Chronic treatment with small doses of cabergoline prevents dopa-induced dyskinesias in parkinsonian monkeys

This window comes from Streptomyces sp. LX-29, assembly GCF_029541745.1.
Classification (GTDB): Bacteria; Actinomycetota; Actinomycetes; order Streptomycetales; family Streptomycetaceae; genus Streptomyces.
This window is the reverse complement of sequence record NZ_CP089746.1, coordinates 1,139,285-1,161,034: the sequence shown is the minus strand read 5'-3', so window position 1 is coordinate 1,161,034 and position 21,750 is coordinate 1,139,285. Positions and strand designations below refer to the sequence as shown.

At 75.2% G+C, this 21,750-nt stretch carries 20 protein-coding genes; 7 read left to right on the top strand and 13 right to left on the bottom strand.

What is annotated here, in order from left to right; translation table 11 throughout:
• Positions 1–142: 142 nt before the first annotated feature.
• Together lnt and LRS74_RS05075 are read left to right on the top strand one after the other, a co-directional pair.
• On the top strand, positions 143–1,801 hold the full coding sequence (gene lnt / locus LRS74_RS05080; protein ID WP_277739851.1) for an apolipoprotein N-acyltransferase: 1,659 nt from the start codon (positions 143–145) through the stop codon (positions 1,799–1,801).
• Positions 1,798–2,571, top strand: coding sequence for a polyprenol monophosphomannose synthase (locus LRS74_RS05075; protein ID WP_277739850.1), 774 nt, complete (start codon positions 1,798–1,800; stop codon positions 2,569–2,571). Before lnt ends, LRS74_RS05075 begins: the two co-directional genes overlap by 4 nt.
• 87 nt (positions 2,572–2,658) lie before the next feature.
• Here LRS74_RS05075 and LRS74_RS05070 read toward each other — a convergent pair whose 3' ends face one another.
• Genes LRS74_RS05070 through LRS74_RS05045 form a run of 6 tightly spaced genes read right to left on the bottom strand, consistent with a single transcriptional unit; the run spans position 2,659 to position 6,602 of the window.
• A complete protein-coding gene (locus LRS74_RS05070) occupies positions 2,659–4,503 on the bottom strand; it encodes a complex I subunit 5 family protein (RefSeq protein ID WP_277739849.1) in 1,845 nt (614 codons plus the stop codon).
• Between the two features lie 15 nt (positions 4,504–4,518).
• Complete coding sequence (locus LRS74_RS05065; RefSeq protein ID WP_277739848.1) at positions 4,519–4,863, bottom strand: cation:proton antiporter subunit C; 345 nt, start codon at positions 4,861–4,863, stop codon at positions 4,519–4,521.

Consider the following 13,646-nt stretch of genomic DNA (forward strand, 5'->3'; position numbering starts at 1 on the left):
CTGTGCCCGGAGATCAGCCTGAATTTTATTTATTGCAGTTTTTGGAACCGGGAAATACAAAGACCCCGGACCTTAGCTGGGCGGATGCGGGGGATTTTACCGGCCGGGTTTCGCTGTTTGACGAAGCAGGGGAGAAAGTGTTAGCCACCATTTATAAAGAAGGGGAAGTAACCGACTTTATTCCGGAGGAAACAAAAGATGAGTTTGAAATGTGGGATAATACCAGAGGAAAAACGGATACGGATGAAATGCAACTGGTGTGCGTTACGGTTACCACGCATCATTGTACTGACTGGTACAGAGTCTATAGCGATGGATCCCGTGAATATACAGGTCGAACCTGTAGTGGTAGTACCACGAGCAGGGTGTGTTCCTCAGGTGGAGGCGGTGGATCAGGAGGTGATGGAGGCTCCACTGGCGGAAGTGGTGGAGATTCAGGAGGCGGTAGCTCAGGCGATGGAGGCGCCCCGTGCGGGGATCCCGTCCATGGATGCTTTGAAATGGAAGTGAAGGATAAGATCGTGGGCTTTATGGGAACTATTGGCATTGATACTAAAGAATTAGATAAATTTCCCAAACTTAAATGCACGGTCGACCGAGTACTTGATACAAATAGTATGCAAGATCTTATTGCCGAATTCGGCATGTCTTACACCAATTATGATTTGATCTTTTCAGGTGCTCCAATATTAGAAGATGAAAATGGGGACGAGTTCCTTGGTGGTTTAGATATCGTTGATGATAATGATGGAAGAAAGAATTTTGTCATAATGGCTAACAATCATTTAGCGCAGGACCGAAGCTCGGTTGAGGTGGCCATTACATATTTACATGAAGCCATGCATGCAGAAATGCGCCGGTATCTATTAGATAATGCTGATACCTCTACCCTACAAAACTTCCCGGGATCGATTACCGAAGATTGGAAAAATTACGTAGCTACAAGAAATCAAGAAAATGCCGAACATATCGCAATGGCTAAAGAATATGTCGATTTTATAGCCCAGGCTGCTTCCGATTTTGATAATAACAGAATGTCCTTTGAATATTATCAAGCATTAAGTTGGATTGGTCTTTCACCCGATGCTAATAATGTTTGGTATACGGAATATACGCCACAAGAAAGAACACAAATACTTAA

Levodopa continues to be the most effective agent for the symptomatic treatment of Parkinson's disease (PD). But over time, initial benefits decline in efficacy because of a rise in adverse effects such as dyskinesias. The pathophysiology of levodopa-induced dyskinesias (LID) is not completely understood, but it appears to result from deficient regulation by dopamine of corticostriatal glutamatergic inputs leading to a cascade of neurochemical changes in the striatum and the output pathways. In the present study, we examined if the addition of small doses of cabergoline (a long-acting D2 receptor agonist) to levodopa could prevent LID. The major hypothesis is that sustained activation of postsynaptic D2 receptors on medium spiny neurons even by small doses of cabergoline could prevent or reduce LID. The minor hypothesis, and the more controversial of the two, is that the long-acting stimulation by small doses of cabergoline could diminish the release of glutamate by the corticostriatal pathway and prevent LID. Eight MPTP-treated monkeys with a long-standing and stable parkinsonian syndrome and having never received dopaminergic agents were used. Two groups of four were treated for 1 month with levodopa/benserazide administered orally (100 mg/25 mg). The second group received in addition a threshold dose of cabergoline (dose ranging from 0.015 to 0.035 mg/kg, SC). During the treatment, we observed LID in the levodopa group but not in the group receiving levodopa+cabergoline. Furthermore, the combination produced a comparable antiparkinsonian effect in terms of quality but prolonged the duration (by 1 to 2 hours) and increased the locomotion (mean for 2 weeks ≅ 104%). Our data suggest that a small dose of a long-acting D2 agonist combined with high doses of levodopa could be preventive of LID in patients with PD and could be an alternative to using antiglutamatergic agents for this purpose. © 2003 Movement Disorder Society